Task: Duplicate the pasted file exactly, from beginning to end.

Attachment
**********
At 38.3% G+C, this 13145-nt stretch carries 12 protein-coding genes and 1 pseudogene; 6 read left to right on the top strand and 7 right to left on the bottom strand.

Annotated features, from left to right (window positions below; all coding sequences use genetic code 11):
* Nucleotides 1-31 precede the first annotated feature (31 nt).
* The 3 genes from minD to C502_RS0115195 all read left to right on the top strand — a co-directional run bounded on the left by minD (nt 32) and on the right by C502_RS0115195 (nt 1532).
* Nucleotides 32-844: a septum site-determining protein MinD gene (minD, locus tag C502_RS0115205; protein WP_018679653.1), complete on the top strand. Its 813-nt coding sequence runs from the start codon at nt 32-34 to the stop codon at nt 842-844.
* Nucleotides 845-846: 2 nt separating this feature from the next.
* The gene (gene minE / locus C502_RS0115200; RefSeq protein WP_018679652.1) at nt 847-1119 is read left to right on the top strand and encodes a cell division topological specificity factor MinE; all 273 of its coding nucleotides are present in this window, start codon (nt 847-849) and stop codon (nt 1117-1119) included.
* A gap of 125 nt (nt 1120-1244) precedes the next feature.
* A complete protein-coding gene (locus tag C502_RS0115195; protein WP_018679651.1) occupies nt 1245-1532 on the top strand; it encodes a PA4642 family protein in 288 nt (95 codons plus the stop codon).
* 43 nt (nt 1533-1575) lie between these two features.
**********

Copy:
At 38.3% G+C, this 13145-nt stretch carries 12 protein-coding genes and 1 pseudogene; 6 read left to right on the top strand and 7 right to left on the bottom strand.

Annotated features, from left to right (window positions below; all coding sequences use genetic code 11):
* Nucleotides 1-31 precede the first annotated feature (31 nt).
* The 3 genes from minD to C502_RS0115195 all read left to right on the top strand — a co-directional run bounded on the left by minD (nt 32) and on the right by C502_RS0115195 (nt 1532).
* Nucleotides 32-844: a septum site-determining protein MinD gene (minD, locus tag C502_RS0115205; protein WP_018679653.1), complete on the top strand. Its 813-nt coding sequence runs from the start codon at nt 32-34 to the stop codon at nt 842-844.
* Nucleotides 845-846: 2 nt separating this feature from the next.
* The gene (gene minE / locus C502_RS0115200; RefSeq protein WP_018679652.1) at nt 847-1119 is read left to right on the top strand and encodes a cell division topological specificity factor MinE; all 273 of its coding nucleotides are present in this window, start codon (nt 847-849) and stop codon (nt 1117-1119) included.
* A gap of 125 nt (nt 1120-1244) precedes the next feature.
* A complete protein-coding gene (locus tag C502_RS0115195; protein WP_018679651.1) occupies nt 1245-1532 on the top strand; it encodes a PA4642 family protein in 288 nt (95 codons plus the stop codon).
* 43 nt (nt 1533-1575) lie between these two features.